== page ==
Citizens' Issues
Grey areas impacting prevention of money laundering in India

India is a heaven for black money and hawala transactions. However, we cannot afford to relax on this front. Need of the hour is to curb instances of money laundering to build a healthy financial system

The skeletons are coming out of the closet. A series of exposés by Cobrapost has made Indian financial institutions look extremely vulnerable to money laundering activities. Small, as well as large financial institutions look deficient in anti-money laundering policies that they are supposed to be strictly implemented and followed. Globally money laundering activities have been rampant. As per one estimate, the amount of money laundered globally in one year is 2%-5% of the global GDP, or $800-$2 trillion. There have been some instances of strict action on cases of money laundering, as well. HSBC was recently fined $1.9 billion for money laundering activity in its Mexico centre of operations.
On the contrary, very few cases of money laundering have been reported in India. This is in spite of the fact that India is a heaven for black money and hawala transactions. However, India cannot afford to relax on this front. The responsibility of adopting global standards of anti money laundering measures has increased ever since India became member of Financial Action Task Force (FATF). FATF has total 34 members. After having acquired a membership of FATF, India needs to follow 49 recommendations of FATF. Sadly, current exposures of Cobrapost show that we have failed to implement these recommendations in practice. Cobrapost revelations bring to the fore the areas that need special attention for the purpose of prevention of money laundering. Some of these are as follows:
Cash Transaction Report (CTR) threshold needs to be reviewed: The Prevention of Money-laundering Act, 2002, and rules there under require every banking company, financial institution and intermediary, to furnish to the FIU-IND (Financial Intelligence Unit-India) information relating to –
All cash transactions of the value of more than Rs10 lakh or its equivalent in foreign currency;
All series of cash transactions integrally connected to each other which have been valued below Rs10 lakh or its equivalent in foreign currency where such series of transactions have taken place within a month;
The threshold limit for a cash transaction report in the US is $10,000 and in Australia is A$10,000. In India, this limit should be less while actually it is Rs10 lakh and for series of connected transactions it can be less than Rs10 lakh. Why such a high threshold limit in India?  We all know that cash transactions are a preferred mode of moving black money in India. Also, cheque payments are avoided. For example in real estate transactions, black money is involved in a majority of transactions. Considering the spread of cash transactions, all transactions beyond Rs50,000 need to be reported as part of the cash transaction report, with or without suspicion. Just asking for PAN card is not good enough. Why can’t we make payments by cheques?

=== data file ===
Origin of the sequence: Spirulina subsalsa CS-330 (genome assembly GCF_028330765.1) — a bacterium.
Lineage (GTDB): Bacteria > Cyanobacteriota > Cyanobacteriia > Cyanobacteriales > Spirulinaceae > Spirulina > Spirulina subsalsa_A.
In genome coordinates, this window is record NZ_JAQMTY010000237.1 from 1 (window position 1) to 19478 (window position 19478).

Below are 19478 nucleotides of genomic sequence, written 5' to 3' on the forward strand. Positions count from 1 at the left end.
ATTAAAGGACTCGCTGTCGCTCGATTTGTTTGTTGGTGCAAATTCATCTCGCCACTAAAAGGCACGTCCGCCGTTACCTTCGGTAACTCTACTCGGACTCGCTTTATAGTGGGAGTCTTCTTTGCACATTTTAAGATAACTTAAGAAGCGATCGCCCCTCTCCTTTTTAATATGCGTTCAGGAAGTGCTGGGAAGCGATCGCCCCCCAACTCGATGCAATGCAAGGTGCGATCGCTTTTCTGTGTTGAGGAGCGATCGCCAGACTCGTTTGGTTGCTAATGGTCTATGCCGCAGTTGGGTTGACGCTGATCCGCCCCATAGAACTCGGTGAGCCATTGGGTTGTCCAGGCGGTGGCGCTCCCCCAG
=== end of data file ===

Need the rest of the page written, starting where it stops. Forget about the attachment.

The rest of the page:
Customer document collection is not sufficient:   What is surprising is that in India, document collection at the time of account opening in not sufficient. Even essential documents are not collected at the time of account opening in all instances. While banks are supposed to comply with documentation in all cases, a KPMG study in this regard has found 13% accounts were opened without fully collecting or verifying documents, which all of us would agree that is a serious lapse ( Even in cases where a document has been properly collected, customer due diligence was not done properly. Documents provided by customers have also been found to be fraudulent, in some cases.
Lack of customer data integration:  Many banks have data issues, because of which anti-money laundering becomes easier. For many banks, it is still not possible to integrate and arrive at complete transaction details of a single customer. For instance, if Mr X opens an account in Chennai and opens another account in New Delhi, many banks still cannot identify the money used by this customer across two branches within their own network. This creates space for money laundering in the banking system. 
Insufficient automation to handle politically exposed persons: KPMG had done a survey on anti money laundering (AML) in India in 2012. The survey brings out some of the series lacunae in the AML system in the country. For instance, as per FATF guidelines, financial institutions should have appropriate controls and checks to monitor politically exposed persons (PEP). FATF recommendations in this regard say that financial institutions should have:
Appropriate risk-management systems to determine whether the customer or the beneficial owner is a politically exposed person;